Fujifilm Opens Up About AI, 8K Video, Entry-Level Cameras, and More

While attending the CP+ 2023 show in Yokohama earlier this year, I met with representatives of Fujifilm and had a chance to ask them about the reasons behind some camera features, the details of a recent firmware update, specifics about some of their future plans, and some more philosophical questions about 8K video and whether there’s still a place for “entry-level” models in the industry these days.

In the meeting, I spoke with Yujiro “Yuji” Igarashi (Divisional Manager, Professional Imaging Group, Imaging Solutions Division), Makoto Oishi (Manager, Product Planning Group, Professional Imaging Group, Imaging Solutions Division) and Jun Watanabe (Product Planning Manager, Product Planning Group, Professional Imaging Group, Imaging Solutions Division).

I’ve tried to identify each of the speakers in the interview below based on their voices and notes I made at the time, but apologies in advance for any misattribution I might have made.

Let’s dive in, and let me know any questions or added thoughts you might have in the comments at the end. As usual, comments or editorial notes I made in transcribing the conversation are set in italics.

Expanding the range of subjects a deep-learning based AF tracking system can recognize is an enormous task. Thousands of photos of the intended subject must be manually processed by humans to mark the location of the subject in the frame. You can cut some corners by cropping portions of a larger image containing the subject, to put it in different parts of the frame or make it occupy more or less of the image area. You can also just flop the image horizontally or vertically to create what the computer would see as two entirely different images. No matter how you slice it though, it’s an enormous task, typically involving many thousands (tens of thousands?) of images. In the Version 3.0 firmware upgrade for the X-H2S, Fujifilm expanded face recognition to include strongly backlit scenes with copious flare, profile views, and views from above.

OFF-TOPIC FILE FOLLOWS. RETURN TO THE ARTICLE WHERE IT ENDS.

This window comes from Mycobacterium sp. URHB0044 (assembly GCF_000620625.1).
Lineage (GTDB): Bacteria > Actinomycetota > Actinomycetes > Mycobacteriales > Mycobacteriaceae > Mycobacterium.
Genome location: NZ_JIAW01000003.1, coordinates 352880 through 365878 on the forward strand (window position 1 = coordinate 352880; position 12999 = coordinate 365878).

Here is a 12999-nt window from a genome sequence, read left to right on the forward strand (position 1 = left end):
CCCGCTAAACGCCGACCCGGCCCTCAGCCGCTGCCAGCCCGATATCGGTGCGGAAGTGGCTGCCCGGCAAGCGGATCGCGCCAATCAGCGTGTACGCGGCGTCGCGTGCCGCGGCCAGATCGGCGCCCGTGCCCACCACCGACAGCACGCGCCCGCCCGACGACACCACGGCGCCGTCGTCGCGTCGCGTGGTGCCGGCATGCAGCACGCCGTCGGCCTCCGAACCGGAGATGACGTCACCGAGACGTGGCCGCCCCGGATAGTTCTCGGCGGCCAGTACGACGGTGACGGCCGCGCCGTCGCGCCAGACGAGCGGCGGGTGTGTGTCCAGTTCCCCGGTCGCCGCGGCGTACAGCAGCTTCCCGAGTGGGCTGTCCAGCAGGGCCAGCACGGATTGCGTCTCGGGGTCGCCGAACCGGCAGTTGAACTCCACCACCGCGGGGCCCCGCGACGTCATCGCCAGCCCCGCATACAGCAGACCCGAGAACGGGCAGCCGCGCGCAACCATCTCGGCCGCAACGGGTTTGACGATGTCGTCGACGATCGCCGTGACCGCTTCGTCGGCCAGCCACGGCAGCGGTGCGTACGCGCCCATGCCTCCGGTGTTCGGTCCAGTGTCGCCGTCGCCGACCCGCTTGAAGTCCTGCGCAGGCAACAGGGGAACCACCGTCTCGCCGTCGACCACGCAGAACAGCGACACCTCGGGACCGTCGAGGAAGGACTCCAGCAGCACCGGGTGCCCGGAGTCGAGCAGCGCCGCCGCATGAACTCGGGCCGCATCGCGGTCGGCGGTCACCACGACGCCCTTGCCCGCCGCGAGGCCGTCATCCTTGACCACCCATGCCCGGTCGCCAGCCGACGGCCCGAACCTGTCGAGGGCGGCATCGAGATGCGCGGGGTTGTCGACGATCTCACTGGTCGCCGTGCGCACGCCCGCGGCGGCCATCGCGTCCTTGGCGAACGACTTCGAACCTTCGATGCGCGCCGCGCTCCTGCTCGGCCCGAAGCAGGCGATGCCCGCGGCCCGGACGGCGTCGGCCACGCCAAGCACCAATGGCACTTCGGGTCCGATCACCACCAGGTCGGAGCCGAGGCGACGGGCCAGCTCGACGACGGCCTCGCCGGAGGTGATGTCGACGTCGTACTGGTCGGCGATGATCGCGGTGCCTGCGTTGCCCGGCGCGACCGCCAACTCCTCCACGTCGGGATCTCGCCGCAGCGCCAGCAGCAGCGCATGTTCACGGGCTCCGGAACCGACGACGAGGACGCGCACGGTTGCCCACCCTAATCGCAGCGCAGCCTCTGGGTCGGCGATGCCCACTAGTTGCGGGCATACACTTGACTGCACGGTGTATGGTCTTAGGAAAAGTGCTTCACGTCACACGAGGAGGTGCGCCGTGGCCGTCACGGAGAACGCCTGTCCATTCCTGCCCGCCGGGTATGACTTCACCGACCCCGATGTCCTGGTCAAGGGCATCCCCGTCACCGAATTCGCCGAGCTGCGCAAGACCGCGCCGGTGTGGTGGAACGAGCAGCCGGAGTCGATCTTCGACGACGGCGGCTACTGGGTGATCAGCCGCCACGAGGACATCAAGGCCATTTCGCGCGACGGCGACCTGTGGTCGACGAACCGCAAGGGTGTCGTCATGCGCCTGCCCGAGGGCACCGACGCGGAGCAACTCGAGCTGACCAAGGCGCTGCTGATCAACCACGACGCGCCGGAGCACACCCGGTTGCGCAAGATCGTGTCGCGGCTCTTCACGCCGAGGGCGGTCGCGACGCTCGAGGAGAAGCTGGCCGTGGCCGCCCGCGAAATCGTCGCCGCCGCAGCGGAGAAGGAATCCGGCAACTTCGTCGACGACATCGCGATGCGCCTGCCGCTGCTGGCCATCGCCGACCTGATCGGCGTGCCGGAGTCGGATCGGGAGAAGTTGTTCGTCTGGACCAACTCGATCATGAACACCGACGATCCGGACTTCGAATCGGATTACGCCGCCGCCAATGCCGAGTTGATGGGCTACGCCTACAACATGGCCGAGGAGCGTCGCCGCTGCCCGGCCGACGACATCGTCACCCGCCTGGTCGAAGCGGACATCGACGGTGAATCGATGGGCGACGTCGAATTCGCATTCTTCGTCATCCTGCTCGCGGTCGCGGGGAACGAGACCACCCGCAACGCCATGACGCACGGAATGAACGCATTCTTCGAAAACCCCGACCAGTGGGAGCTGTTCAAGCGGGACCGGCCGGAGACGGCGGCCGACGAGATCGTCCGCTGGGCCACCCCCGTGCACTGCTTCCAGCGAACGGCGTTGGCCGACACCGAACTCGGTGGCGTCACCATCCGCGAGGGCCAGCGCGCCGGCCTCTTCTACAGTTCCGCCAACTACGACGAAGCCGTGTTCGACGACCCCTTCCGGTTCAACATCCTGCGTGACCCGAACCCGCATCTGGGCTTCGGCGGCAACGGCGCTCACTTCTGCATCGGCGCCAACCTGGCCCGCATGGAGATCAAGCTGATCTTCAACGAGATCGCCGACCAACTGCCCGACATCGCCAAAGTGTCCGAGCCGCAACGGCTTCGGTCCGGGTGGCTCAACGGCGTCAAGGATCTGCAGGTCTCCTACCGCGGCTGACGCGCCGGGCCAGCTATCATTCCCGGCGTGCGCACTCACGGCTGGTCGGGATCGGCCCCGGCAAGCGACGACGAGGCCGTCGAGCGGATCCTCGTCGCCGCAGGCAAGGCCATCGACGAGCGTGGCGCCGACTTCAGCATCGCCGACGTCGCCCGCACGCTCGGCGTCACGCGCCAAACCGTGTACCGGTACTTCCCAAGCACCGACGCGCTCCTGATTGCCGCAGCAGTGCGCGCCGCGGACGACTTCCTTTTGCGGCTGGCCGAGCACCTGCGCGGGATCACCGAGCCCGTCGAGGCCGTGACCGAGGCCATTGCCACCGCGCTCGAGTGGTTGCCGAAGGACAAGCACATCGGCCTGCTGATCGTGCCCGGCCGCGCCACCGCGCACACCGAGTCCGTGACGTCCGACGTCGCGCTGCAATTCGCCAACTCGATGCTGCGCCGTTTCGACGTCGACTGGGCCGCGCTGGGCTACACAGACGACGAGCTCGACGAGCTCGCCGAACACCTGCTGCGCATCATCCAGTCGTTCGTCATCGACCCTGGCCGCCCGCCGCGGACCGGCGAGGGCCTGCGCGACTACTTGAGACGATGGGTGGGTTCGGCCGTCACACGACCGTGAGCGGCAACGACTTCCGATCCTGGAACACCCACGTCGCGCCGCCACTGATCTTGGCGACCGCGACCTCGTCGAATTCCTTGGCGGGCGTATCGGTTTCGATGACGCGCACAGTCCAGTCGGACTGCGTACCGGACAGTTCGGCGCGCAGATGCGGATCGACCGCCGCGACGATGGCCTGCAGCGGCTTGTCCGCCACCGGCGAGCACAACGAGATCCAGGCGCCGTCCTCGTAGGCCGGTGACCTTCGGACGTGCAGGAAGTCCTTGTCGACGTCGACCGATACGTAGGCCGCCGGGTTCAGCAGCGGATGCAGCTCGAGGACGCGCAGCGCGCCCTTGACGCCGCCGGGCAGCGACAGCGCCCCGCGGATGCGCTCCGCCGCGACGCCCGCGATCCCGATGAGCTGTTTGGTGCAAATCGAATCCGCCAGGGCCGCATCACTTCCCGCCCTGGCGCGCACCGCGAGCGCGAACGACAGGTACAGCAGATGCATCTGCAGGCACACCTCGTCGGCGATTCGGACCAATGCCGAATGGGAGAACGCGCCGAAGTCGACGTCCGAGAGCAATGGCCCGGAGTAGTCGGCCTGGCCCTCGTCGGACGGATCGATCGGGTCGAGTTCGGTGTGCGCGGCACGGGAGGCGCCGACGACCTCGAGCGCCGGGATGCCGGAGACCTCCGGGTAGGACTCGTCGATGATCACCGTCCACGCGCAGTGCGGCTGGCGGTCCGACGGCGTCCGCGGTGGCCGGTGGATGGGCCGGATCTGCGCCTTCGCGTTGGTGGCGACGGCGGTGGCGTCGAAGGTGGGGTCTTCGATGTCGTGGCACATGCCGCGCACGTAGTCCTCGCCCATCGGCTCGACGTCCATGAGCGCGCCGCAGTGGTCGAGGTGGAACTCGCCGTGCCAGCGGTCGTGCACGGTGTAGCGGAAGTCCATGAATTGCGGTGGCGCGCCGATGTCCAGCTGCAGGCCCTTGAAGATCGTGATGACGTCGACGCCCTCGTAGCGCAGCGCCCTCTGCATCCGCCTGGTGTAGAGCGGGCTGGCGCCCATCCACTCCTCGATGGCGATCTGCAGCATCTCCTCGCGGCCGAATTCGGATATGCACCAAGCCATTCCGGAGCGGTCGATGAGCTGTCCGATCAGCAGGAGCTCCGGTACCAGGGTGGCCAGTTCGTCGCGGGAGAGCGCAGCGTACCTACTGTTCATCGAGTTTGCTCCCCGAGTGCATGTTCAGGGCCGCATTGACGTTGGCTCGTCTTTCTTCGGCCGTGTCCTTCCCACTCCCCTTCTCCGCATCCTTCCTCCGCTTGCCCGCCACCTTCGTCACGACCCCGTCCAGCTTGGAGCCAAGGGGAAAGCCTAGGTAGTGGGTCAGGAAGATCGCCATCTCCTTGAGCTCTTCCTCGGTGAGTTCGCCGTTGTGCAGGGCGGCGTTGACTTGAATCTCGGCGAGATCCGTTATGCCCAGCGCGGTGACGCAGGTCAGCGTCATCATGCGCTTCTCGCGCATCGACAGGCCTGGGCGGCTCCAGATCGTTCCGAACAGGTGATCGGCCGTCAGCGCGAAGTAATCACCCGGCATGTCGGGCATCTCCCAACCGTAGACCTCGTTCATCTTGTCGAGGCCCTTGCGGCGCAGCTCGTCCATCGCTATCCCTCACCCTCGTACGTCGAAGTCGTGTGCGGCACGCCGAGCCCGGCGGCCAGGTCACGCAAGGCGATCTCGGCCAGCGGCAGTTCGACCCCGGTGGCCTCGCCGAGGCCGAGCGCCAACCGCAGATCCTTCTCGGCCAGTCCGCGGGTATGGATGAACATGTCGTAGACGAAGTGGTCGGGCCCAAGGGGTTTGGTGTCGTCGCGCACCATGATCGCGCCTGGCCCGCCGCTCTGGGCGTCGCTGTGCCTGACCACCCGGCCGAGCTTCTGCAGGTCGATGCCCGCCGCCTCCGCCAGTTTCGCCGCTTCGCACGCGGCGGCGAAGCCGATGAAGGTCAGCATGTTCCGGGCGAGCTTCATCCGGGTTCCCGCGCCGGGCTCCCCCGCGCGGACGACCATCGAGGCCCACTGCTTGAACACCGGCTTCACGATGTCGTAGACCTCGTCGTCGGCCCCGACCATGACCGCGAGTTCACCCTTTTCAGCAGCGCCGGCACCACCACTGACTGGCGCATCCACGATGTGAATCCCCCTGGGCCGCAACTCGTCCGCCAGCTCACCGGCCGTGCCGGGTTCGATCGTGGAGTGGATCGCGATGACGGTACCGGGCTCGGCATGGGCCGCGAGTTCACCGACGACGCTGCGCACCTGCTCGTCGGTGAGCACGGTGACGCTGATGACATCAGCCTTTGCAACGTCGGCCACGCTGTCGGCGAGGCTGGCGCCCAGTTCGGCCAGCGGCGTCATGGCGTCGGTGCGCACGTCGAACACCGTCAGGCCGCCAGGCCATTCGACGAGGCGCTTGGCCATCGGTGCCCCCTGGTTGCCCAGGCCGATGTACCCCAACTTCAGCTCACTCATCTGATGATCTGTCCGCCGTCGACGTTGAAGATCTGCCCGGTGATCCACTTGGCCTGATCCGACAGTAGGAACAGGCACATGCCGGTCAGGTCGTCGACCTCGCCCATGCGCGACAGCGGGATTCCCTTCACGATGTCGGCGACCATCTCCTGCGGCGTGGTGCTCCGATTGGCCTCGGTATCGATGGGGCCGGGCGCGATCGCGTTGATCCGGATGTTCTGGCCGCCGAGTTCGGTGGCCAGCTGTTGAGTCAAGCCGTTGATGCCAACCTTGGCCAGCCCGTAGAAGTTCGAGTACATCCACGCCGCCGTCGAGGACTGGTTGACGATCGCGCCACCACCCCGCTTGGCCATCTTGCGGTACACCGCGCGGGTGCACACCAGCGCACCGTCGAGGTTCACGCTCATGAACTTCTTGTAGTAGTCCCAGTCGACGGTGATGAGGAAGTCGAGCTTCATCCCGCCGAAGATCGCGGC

What Does It Take to Update AI Subject Recognition Algorithms?

David Etchells: One thing that’s great about Fujifilm is you continue to develop the firmware and support existing products over the long term. Just recently, firmware 3.0 for the X-H2S also improved recognition for subjects under difficult lighting and for subjects that are facing sideways or small in the frame as well. What’s the process like for expanding the coverage and accuracy of deep-learning subject recognition algorithms like this? Does it require gathering thousands more images to create a larger training set, or are there ways you can modify existing training images to make the job easier?

Jun Watanabe: We keep running the training, and in some areas we replaced the dictionary and in some areas we added to it.

DE: So some of it you can modify, and some of it you have to add. I’d imagine that things like a smaller subject in the frame are just a modification, but sideways-facing requires a new image entirely.

JW: Yes, we have iterated it higher than the previous version.

DE: That seems like such a large task to me; to assemble the training set, you need *so* many images. Is that kind of a continuous process then, that whoever is the engineer working on that, they just constantly add new elements to the training database?

JW: Yes, it’s continuous.

The whole process of training an AI system to consistently recognize photographic subjects and precisely locate them within the frame seems like a massive undertaking to me.